April 4, 2014

Rabbi David Gutterman: The Word for Nothing Means Everything

Charles Krauthammer: Kerry's folly, Chapter 3

Amy Peterson: A life of love: How to build lasting relationships with your children

John Ericson: Older Women: Save Your Heart, Prevent Stroke Don't Drink Diet

John Ericson: Why 50 million Americans will still have spring allergies after taking meds

Cameron Huddleston: Best and Worst Buys of April 2014

Stacy Rapacon: Great Mutual Funds for Young Investors

Sarah Boesveld: Teacher keeps promise to mail thousands of former students letters written by their past selves

The Kosher Gourmet by Sharon Thompson Anyone can make a salad, you say. But can they make a great salad? (SECRETS, TESTED TECHNIQUES + 4 RECIPES, INCLUDING DRESSINGS)

April 2, 2014

Paul Greenberg: Death and joy in the spring

Dan Barry: Should South Carolina Jews be forced to maintain this chimney built by Germans serving the Nazis?

Mayra Bitsko: Save me! An alien took over my child's personality

Frank Clayton: Get happy: 20 scientifically proven happiness activities

Susan Scutti: It's Genetic! Obesity and the 'Carb Breakdown' Gene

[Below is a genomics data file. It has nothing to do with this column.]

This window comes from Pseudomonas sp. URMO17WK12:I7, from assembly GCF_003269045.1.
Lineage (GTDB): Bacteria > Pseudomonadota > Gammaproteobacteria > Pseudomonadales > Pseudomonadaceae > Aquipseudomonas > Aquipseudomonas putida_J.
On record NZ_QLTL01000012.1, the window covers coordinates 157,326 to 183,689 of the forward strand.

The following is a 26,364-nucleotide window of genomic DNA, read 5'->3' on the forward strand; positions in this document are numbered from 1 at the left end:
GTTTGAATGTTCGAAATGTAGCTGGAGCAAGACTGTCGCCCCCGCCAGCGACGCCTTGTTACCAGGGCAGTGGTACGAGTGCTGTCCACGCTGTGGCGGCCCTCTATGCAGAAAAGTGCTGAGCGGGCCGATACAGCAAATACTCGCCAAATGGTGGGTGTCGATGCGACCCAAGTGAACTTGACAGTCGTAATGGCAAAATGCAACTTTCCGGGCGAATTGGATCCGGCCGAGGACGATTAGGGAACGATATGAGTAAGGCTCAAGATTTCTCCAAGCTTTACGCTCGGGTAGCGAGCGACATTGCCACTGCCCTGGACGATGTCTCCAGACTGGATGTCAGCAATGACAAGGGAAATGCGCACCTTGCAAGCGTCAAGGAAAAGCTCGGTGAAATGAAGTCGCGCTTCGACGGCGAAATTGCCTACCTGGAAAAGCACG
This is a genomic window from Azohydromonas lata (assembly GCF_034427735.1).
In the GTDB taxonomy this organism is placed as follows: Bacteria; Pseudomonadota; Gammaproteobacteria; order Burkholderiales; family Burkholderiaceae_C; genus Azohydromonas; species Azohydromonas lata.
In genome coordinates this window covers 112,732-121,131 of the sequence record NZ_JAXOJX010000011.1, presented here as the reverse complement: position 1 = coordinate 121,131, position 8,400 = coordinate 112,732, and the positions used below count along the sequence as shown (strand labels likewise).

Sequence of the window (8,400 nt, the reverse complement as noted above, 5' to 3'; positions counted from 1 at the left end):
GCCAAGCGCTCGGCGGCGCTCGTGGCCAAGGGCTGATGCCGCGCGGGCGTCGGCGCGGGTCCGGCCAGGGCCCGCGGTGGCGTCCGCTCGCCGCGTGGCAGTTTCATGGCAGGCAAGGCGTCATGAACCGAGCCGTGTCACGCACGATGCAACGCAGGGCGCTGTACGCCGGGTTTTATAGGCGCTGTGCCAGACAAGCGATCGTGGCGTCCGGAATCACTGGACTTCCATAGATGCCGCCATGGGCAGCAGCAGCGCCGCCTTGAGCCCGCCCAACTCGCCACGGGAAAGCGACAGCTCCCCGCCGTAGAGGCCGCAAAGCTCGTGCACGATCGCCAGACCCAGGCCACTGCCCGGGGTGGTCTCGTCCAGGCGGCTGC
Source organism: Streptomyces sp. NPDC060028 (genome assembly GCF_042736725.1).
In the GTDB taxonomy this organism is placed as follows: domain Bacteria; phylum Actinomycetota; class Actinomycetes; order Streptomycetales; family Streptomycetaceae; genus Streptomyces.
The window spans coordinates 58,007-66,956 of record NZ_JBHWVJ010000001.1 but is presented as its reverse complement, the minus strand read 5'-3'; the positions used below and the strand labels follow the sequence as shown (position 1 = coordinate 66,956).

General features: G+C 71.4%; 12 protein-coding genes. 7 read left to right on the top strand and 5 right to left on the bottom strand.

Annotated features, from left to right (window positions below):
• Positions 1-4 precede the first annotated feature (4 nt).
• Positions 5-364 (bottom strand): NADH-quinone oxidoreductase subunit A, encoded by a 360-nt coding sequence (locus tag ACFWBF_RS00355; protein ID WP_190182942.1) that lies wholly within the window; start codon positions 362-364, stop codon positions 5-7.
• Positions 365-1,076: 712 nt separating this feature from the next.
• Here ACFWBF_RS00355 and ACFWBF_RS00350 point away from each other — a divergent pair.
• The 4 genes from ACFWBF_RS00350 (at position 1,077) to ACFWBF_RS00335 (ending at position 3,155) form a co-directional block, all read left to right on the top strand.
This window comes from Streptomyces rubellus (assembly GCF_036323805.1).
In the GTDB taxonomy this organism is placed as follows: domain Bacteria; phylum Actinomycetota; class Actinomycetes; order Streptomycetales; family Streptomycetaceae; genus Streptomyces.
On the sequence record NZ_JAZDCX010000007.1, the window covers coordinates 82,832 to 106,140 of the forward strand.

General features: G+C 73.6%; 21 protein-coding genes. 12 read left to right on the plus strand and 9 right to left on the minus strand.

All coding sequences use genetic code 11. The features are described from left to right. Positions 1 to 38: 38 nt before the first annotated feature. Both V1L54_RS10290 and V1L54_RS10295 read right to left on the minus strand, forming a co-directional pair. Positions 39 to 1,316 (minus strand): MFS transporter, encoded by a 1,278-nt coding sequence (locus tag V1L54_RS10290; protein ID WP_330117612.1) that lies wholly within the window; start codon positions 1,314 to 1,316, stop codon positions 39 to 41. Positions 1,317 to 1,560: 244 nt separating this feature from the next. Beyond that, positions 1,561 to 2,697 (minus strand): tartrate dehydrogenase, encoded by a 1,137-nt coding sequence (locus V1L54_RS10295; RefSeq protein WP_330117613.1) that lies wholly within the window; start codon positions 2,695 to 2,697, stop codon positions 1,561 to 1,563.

Lecia Bushak: Why Hand Sanitizer May Actually Harm Your Health

Stacy Rapacon: Great Funds You Can Own for $500 or Less

Cameron Huddleston: 7 Ways to Save on Home Decor

The Kosher Gourmet by Steve Petusevsky Exploring ingredients as edible-stuffed containers (TWO RECIPES + TIPS & TECHINQUES)

Jewish World Review Sept. 28, 2011/ 29 Elul, 5771

Governments Don't Create Prosperity

By John Stossel




http://www.JewishWorldReview.com | Politicians say they create jobs, but they really don't. Or rather, they rarely create productive jobs. Government has no money of its own. All it does is take resources from one group and give them to another. The pharaohs might have claimed they created work when they ordered that pyramids be built, but think how much richer (and freer) the Egyptians would have been if they'd been allowed to pursue their own interests.